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I am trying to work out what mapping tools I would need to use to dynamically create Choropleth maps from our data.

I am working on a project where the backend is a big database of statistics, and the front end is various dynamically-generated presentations, from graphs to maps.

For example: If we had population statistics, we would want to be able to display them a little like this: http://crschmidt.net/mapping/choropleth.html or this: http://indiemaps.com/blog/2012/04/introducing-openlayers-symbology/ (although the examples for that library aren't working in my browsers).

Those are entirely in-browser: they take a geojson file and adds it as a layer to OpenLayer. But it looks doubtful how responsive that can be: you seem to end up with either a fairly simple map which doesn't withstand zooming to country level well or a very large geojson file. So I wonder if it is necessary to have some kind of server (mapserver?) dynamically generating map views at the requisite level of detail?

The locations in a dataset could be every country in the world, every country in a continent (or club, like OECD), or sub-national administrative areas. Ideally, as a version 2 aim, we want to be able to zoom in and out from world to sub-national level, as the project is all about providing more context for data.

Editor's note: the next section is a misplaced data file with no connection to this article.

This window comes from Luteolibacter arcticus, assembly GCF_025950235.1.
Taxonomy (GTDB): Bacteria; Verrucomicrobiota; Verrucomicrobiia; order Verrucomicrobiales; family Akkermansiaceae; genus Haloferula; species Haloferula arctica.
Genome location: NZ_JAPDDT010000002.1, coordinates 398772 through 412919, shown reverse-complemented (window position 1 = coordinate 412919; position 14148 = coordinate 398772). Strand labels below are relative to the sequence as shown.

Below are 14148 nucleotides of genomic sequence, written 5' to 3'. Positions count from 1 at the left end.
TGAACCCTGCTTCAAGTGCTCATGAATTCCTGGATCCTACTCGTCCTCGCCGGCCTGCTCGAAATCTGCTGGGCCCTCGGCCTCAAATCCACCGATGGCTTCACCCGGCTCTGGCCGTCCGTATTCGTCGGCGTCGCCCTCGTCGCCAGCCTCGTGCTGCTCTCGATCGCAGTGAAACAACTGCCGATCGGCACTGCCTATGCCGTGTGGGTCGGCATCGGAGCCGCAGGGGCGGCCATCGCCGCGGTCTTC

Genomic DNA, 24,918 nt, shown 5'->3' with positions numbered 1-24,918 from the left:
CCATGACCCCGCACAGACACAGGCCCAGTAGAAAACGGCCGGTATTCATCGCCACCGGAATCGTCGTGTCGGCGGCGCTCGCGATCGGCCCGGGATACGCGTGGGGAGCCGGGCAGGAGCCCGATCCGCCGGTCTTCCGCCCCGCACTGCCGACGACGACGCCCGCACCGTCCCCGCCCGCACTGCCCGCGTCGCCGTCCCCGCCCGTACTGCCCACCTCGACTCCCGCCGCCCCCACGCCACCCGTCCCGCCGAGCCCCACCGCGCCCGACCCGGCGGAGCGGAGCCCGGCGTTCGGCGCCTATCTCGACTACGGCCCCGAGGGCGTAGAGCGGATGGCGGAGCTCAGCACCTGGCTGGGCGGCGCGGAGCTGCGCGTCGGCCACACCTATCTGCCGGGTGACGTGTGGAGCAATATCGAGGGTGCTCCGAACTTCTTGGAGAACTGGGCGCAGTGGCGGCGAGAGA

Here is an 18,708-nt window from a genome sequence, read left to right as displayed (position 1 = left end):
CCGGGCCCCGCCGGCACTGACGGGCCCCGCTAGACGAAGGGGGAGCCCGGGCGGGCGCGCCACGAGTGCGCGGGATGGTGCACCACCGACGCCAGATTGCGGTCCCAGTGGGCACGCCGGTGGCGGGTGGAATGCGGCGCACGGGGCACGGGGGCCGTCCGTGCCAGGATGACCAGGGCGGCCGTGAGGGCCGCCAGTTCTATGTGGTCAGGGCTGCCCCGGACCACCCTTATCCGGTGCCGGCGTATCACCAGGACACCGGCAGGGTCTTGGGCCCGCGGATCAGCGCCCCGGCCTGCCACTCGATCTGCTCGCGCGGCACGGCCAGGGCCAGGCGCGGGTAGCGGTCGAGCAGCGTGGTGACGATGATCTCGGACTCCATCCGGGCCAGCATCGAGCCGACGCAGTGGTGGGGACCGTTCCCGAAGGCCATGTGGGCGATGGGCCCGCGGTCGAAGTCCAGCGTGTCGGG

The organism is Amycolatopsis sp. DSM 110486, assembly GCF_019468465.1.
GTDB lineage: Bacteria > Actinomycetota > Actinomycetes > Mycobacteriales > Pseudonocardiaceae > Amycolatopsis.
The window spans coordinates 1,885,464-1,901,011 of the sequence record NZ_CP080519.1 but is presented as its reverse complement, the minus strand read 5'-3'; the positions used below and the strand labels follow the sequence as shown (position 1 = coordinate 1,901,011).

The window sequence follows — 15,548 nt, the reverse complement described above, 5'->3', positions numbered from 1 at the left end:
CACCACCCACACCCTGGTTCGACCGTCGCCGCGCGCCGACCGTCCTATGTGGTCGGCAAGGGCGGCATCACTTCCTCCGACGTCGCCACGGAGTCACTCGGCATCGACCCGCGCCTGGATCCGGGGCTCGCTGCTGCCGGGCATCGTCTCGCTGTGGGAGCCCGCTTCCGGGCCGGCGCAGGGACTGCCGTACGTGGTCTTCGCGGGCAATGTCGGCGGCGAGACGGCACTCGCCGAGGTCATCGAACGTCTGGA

EDIT: the Thematic Mapping API (http://thematicmapping.org/api/choropleth.php) looks like a solution but requires a browser plugin or KML viewer. We are looking for an in-browser solution.

So: Is dynamically generating Choropleth maps a solved problem? Is there a standard approach or library? If not, can you suggest a sensible angle of attack? I'm new to GIS and still reading in.

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up vote 3 down vote accepted

Is dynamically generating Choropleth maps a solved problem?

No. The in-browser examples you point to use simplified shapes for the world's countries. This fits into most browser's processing and memory constraints. If you were to make a choropleth of, for instance, census blocks, every browser would crash. The geographic data matters.

There's no standard approach; there are many, many tools to do this. Tiles if you need a ton of places, vectors if you need a few and they are simple. The 'joining with data' problem is very unsolved because data equates to a thousand formats and schemas.

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